On Friday morning, Gary, Mary Ann, Joel and Steve headed into town to do the re-provisioning. Although the list of items needed was short, it was clear that additional sustenance was needed, so the foursome stopped for breakfast at The Fat Radish. The server seemed new, so it took a while, but the food was very good. Nevertheless, we were able to depart the dock at 10 am, headed to Michigan Island. This is the only island in the Apostles with two lighthouses! Apparently, the original lighthouse, the first in the Apostles, built in 1857 was supposed to be on another island. But the Lighthouse Commissioner in charge of project decided on his own to build it on Michigan Island. It took until 1929 for the replacement to be placed, having been relocated from Schooner’s Ledge on the Delaware River just outside of Philadelphia. This light is still in operation. It was also the last to be built in the Apostles.

The sail to Michigan Island took a while, as the winds were light and variable. However, we did get in a good hour of steady sailing. When we got there, Joel, Martha, and Mary Ann went ashore to reconnoiter. Walking up the beach they came on several campgrounds, a very popular activity in the Apostles, despite all the bugs and skeeters. A little later in the afternoon, several went for a swim off the stern, as the relatively shallow water we anchored in (ten feet), allowed for a water temperature of about 68F.

Saturday morning’s breakfast was eggs, any style, with a rasher of bacon, and English muffins. The hearty breakfast was needed as there are 123 steps from the Park Service dock to the top of the hill and the lighthouses. We then learned that there were another 133 steps to the top of the taller lighthouse. Huffing and puffing a bit, Bob, Mary Ann, Joel, Martha, and Steve made it, and were rewarded with excellent views. Returning to the boat, Eleanor had set out the fixings for the usual make-your-own sandwiches.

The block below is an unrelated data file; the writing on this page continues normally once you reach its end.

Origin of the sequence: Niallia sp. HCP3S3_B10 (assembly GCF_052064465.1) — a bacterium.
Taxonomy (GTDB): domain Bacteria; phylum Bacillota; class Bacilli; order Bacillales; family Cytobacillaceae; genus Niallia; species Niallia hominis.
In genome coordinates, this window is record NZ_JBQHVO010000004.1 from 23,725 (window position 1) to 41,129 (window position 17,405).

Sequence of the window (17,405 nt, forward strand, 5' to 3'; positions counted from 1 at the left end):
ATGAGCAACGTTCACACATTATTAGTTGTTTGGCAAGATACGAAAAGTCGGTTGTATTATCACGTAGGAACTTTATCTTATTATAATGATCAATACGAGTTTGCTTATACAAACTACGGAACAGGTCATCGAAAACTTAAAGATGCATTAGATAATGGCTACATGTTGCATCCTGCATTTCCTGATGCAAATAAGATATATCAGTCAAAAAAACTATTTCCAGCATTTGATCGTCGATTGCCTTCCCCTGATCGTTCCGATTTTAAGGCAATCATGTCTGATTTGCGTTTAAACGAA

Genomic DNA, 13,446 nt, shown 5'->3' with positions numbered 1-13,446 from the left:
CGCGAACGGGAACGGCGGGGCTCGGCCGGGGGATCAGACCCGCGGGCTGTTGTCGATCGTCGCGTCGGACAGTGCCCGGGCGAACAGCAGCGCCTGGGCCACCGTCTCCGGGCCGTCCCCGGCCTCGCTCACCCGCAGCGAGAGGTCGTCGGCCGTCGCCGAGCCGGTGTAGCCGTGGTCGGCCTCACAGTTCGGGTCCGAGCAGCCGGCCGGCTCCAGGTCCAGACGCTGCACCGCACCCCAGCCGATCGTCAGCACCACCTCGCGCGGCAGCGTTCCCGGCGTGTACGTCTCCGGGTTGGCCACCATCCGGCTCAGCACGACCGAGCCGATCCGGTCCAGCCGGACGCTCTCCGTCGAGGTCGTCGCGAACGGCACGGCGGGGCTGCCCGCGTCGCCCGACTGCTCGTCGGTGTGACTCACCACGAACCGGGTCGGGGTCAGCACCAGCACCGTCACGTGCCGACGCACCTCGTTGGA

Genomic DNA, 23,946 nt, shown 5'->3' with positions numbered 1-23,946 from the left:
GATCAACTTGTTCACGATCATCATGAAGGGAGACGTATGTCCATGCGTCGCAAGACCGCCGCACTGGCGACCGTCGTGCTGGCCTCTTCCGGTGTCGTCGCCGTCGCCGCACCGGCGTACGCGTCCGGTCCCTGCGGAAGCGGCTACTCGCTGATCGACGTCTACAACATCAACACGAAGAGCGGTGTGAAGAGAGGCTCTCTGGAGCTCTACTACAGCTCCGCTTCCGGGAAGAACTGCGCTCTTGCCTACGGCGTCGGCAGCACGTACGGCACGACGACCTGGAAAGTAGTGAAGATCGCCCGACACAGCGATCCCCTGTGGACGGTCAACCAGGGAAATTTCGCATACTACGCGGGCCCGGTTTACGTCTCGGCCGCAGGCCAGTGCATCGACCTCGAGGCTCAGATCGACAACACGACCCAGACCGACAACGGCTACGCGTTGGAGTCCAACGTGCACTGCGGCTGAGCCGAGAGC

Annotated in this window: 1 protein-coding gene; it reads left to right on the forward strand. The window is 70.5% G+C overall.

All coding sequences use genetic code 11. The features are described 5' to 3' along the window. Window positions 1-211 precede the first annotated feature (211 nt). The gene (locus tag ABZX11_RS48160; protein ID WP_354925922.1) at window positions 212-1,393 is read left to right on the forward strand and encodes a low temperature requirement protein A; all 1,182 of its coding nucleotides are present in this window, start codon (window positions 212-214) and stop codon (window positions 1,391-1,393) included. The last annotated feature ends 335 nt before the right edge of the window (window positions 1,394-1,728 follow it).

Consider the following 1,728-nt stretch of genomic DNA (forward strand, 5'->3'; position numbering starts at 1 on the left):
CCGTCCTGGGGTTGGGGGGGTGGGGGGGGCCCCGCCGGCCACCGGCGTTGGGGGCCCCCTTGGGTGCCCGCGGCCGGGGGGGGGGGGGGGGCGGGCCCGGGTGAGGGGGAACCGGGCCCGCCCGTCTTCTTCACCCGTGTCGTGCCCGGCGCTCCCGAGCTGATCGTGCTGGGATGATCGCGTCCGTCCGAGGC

It’s only a few miles from here to Stockton Island, our last stop in the Apostles. We weighed anchor and motored over, anchoring in Presque Isle Bay on the west side of Presque Isle Point. Eleanor decided to stay on board and guard against any bear attacks, but the rest of us shuttled ashore for some walking/hiking. The island is lush with ripe raspberries, a bear favorite, but none were to be seen this day. We did spot a blue heron and some sandpipers, however.

The island had several trail options. Martha and Gary chose the shorter Julian Bay Trail, a loop trail that went around the point. Mary Ann, Joel, Bob and Steve chose to do the four-miler, walking across dunes, bogs, beach walking, and an enchanted pine forest. After a brief swim by Joel, it was on to the traditional evening fare – cocktails, dinner, Farkle. Dinner consisted of hamburgers grilled to perfection, accompanied by green beans and rice pilaf. This was followed by another nail-biting game of Farkle, which Eleanor won (again).

 In the morning, lacking any wind, we motored back to the charter base, showered, packed, and said our goodbyes to Bayfield, and made our respective drives back to the airports in Minnesota.


Photos by Krakauer, Mack